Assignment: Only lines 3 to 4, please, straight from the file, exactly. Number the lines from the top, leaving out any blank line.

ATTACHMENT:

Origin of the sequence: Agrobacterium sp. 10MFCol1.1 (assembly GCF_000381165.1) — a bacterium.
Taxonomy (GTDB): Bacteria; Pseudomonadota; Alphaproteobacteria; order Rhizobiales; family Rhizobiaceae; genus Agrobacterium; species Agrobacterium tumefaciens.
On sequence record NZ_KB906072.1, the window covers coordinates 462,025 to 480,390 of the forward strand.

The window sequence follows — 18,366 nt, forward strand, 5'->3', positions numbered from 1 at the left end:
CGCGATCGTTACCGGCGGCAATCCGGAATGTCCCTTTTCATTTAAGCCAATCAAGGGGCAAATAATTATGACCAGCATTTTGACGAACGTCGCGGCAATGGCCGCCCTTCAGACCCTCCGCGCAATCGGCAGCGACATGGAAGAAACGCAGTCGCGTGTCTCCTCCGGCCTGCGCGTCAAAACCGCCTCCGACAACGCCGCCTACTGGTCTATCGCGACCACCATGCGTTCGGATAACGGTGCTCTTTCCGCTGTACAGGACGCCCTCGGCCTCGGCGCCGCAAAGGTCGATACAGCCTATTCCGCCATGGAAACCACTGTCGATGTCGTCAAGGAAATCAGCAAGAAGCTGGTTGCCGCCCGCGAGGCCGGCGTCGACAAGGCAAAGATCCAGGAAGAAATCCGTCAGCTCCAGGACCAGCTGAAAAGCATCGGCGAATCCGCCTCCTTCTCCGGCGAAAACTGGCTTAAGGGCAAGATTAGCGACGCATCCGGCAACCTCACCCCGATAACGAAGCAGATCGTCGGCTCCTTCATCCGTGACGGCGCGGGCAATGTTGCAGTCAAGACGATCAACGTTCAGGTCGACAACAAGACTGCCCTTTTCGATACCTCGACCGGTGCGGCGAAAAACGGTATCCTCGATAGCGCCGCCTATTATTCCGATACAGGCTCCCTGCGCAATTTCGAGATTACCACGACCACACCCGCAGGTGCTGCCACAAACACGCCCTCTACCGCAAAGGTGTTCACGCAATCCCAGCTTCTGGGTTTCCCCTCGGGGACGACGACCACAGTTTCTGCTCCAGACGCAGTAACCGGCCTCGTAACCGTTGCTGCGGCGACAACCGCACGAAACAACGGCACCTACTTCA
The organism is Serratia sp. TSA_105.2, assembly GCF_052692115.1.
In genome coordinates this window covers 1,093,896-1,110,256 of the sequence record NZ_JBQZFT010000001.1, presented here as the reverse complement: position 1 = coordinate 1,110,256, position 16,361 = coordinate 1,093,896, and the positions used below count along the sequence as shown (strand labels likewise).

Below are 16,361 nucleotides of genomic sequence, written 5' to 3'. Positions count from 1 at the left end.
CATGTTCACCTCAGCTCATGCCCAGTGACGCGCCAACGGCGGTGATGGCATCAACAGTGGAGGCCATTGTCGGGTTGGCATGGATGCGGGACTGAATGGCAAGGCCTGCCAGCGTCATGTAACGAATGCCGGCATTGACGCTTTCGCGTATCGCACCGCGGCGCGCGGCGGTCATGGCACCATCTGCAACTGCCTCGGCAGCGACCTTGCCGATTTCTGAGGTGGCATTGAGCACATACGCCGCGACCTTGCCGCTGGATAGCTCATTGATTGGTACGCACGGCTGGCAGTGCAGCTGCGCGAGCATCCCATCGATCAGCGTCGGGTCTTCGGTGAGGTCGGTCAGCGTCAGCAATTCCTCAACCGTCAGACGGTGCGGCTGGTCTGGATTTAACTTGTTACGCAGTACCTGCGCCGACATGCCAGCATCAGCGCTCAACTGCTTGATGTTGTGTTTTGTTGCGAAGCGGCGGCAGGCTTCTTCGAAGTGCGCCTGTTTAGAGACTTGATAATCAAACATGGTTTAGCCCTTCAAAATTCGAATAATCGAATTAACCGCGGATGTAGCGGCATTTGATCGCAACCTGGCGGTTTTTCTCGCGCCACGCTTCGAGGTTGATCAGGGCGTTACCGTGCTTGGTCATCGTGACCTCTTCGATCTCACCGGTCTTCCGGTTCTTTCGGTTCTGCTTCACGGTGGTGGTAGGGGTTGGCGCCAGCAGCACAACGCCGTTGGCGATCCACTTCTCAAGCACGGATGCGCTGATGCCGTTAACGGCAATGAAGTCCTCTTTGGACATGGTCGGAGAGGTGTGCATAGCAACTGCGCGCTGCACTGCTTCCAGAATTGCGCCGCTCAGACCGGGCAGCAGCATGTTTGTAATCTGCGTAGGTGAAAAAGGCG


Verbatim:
On sequence record NZ_KB906072.1, the window covers coordinates 462,025 to 480,390 of the forward strand.

The window sequence follows — 18,366 nt, forward strand, 5'->3', positions numbered from 1 at the left end: